Check-ups and medication
Visiting your GP after a dementia diagnosis can be beneficial, particularly for people in the early stages of dementia.
- Staying healthy with dementia
- Exercise and mobility with dementia
- Mental well-being and depression in dementia
- Eating well with dementia
- Smoking and alcohol with dementia
- Keeping warm with dementia
- Staying healthy with sleep
- Hearing and eyesight
- Other health issues for people with dementia
- You are here: Check-ups and medication
- Staying healthy with dementia - other resources
Staying healthy with dementia
It is worth arranging check-ups with the GP, as well as sight, hearing and dental checks, as soon as possible after the diagnosis of dementia. At this stage, many people are still able to give information about themselves and find it easier to adjust to any changes, such as using a different hearing aid. Also, later check-ups will be easier if the professional has been able to establish a relationship with the person at an early stage of their dementia.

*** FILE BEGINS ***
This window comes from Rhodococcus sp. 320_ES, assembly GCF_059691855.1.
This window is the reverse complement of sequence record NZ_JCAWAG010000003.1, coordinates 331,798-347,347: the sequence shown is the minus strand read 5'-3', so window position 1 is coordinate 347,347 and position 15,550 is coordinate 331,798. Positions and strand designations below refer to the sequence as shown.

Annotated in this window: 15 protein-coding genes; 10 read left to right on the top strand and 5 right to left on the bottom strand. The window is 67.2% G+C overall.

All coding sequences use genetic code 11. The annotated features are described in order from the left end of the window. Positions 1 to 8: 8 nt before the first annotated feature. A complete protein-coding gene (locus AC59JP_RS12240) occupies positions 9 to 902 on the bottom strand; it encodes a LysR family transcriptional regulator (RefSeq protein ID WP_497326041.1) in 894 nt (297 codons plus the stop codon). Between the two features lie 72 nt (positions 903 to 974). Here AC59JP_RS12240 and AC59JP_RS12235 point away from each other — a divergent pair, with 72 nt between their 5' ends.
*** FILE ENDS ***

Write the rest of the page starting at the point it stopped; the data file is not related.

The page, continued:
If there's an area of particular concern, such as diabetes, make sure the person has regular check-ups.
It is recommended that people with dementia and their carers have a seasonal flu vaccination. Most GP surgeries organise vaccination sessions in the autumn. People over 65 and people with dementia are considered 'at risk', so they are entitled to a free flu jab.
In general, the fewer drugs someone with dementia has to take, the better - both for their dementia and their general health. This includes prescription and over-the-counter drugs. If you are supporting someone with dementia, you may find the following tips useful.
- As soon as possible after diagnosis, check with the GP to make sure that the person is not taking any drugs that they don't need any more, and that they are taking the lowest possible effective dose of those they do.
- If any drugs are used to relieve behavioural symptoms, make sure these are reviewed very regularly.
- If you suspect that the person's medication may be increasing their confusion or causing other unwanted side-effects, tell the GP.
- Help the person take their medication at the right time by using box compartments or individual tablets marked with days or times. For more severe memory problems, you may need to make sure that the person doesn't overlook a dose or take an extra dose by mistake. You might even need to place medicines out of reach and out of sight as an extra precaution.